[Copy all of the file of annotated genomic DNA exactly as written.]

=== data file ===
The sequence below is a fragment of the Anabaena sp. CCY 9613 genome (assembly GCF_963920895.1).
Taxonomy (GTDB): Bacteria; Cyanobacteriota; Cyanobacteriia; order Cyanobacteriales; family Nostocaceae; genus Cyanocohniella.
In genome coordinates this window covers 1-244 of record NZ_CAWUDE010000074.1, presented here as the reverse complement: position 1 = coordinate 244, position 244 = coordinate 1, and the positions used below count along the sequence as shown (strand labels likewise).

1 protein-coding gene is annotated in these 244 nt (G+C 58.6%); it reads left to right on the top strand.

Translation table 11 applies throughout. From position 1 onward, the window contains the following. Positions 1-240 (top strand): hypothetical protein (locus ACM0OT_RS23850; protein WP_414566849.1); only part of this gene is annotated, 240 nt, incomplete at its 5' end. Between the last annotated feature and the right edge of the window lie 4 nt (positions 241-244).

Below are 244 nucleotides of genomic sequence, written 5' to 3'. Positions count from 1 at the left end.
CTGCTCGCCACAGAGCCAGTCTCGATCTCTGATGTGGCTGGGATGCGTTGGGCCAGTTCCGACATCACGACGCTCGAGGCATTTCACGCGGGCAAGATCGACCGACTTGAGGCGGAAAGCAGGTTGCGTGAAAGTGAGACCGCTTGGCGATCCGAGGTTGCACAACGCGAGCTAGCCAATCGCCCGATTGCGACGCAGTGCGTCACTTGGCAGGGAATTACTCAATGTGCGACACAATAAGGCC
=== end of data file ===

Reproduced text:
The sequence below is a fragment of the Anabaena sp. CCY 9613 genome (assembly GCF_963920895.1).
Taxonomy (GTDB): Bacteria; Cyanobacteriota; Cyanobacteriia; order Cyanobacteriales; family Nostocaceae; genus Cyanocohniella.
In genome coordinates this window covers 1-244 of record NZ_CAWUDE010000074.1, presented here as the reverse complement: position 1 = coordinate 244, position 244 = coordinate 1, and the positions used below count along the sequence as shown (strand labels likewise).

1 protein-coding gene is annotated in these 244 nt (G+C 58.6%); it reads left to right on the top strand.

Translation table 11 applies throughout. From position 1 onward, the window contains the following. Positions 1-240 (top strand): hypothetical protein (locus ACM0OT_RS23850; protein WP_414566849.1); only part of this gene is annotated, 240 nt, incomplete at its 5' end. Between the last annotated feature and the right edge of the window lie 4 nt (positions 241-244).

Below are 244 nucleotides of genomic sequence, written 5' to 3'. Positions count from 1 at the left end.
CTGCTCGCCACAGAGCCAGTCTCGATCTCTGATGTGGCTGGGATGCGTTGGGCCAGTTCCGACATCACGACGCTCGAGGCATTTCACGCGGGCAAGATCGACCGACTTGAGGCGGAAAGCAGGTTGCGTGAAAGTGAGACCGCTTGGCGATCCGAGGTTGCACAACGCGAGCTAGCCAATCGCCCGATTGCGACGCAGTGCGTCACTTGGCAGGGAATTACTCAATGTGCGACACAATAAGGCC